On July 13, 1863, the deadly and destructive Draft Riots, the largest civil disturbance in the nations history, shook New York City. Despite its name, the newly passed , which instituted a draft lottery with exemptions in place for the wealthy, was not the root cause of the four-day rampage. Rather, the law acted as… MORE
Signed into law by President Abraham Lincoln in 1862 during the Civil War, the Homestead Act was the most comprehensive land distribution bill passed in the nineteenth century.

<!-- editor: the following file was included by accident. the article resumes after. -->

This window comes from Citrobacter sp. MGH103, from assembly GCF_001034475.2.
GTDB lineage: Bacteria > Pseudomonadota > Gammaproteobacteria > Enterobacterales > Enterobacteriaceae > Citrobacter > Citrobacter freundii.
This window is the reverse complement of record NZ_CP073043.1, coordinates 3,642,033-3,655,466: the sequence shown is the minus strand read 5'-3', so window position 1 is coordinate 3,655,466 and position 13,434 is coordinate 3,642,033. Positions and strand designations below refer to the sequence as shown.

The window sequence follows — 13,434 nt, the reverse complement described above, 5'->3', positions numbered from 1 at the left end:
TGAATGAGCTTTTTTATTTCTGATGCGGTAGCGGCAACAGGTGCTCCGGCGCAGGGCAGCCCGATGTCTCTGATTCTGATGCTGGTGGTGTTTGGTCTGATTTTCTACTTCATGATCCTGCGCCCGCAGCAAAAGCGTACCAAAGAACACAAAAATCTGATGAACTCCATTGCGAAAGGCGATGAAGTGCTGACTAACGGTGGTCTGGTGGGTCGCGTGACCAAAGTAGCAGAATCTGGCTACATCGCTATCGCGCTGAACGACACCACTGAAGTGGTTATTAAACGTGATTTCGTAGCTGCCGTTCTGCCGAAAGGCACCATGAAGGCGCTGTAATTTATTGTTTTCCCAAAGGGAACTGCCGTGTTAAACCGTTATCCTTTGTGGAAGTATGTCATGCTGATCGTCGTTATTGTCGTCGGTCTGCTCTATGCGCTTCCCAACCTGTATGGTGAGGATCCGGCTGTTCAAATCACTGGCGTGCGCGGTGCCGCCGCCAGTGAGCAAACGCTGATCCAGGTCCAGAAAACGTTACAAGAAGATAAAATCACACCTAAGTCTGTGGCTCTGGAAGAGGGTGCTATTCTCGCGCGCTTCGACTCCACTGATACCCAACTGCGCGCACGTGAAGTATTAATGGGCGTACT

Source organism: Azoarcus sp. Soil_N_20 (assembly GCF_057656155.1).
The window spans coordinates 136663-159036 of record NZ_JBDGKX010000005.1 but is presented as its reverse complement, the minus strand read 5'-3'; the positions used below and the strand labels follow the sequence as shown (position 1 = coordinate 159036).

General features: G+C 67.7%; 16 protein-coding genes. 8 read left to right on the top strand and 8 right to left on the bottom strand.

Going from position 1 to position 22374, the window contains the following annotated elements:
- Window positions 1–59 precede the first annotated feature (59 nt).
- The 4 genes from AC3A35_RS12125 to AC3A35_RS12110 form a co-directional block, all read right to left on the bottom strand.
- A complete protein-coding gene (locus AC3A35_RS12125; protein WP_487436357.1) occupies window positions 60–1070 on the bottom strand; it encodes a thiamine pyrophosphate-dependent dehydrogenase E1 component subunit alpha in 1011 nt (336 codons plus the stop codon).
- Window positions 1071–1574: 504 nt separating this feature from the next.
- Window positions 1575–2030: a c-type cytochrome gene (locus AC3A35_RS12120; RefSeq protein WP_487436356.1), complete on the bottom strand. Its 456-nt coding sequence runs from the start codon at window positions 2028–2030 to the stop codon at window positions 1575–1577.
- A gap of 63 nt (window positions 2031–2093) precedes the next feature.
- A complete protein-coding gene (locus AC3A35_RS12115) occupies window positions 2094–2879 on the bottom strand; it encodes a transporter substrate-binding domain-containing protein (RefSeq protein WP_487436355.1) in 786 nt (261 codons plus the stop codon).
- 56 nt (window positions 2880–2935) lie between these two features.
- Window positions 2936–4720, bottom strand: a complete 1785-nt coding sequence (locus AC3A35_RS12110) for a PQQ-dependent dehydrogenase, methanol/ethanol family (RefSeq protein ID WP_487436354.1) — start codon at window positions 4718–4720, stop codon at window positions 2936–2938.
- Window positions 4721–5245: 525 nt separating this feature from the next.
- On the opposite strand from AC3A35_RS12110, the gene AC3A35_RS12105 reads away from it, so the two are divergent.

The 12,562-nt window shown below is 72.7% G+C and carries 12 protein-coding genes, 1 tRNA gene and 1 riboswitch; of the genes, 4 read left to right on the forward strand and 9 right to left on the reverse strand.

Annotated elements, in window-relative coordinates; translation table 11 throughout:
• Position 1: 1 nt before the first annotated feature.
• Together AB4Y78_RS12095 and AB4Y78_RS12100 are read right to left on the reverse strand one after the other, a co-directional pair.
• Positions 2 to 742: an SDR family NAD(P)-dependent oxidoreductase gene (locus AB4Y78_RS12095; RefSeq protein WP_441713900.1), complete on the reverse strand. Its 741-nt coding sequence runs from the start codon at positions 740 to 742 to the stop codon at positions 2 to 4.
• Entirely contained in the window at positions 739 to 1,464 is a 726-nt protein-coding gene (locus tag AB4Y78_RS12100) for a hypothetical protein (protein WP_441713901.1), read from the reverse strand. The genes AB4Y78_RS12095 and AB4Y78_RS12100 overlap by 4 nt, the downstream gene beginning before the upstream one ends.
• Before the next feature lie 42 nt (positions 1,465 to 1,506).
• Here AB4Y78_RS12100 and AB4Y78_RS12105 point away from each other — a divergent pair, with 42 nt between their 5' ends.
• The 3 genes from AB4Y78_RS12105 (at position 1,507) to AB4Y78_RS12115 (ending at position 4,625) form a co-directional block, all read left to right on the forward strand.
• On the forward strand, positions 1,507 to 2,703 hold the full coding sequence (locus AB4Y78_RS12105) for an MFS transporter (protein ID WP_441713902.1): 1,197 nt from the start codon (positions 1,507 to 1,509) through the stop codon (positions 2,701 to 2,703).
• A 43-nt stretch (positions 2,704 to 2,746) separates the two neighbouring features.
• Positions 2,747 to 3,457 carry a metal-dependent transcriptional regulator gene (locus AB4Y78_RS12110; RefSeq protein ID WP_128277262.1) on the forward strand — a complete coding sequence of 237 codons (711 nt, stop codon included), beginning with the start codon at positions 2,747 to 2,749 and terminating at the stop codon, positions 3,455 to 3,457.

American poet Phillis Wheatley spent the majority of her life embroiled in a clash of cultures. Her poetry revealed much about colonial society in eighteenth century New England and its hierarchal relationships. As a Christian, a slave, a woman, a poet and an African, Wheatley experienced discrimination on several fronts. Her poetry gave insight into… MORE
As a child, did you ever play Oregon Trail? From the safety of your computer chair, you were able to get a taste of the trials early pioneers had to endure: illness, food shortages, sluggish pacing, and unreliable tools like that pesky wagon axle that always broke. Despite the dangers of making the 2,000-mile trek… MORE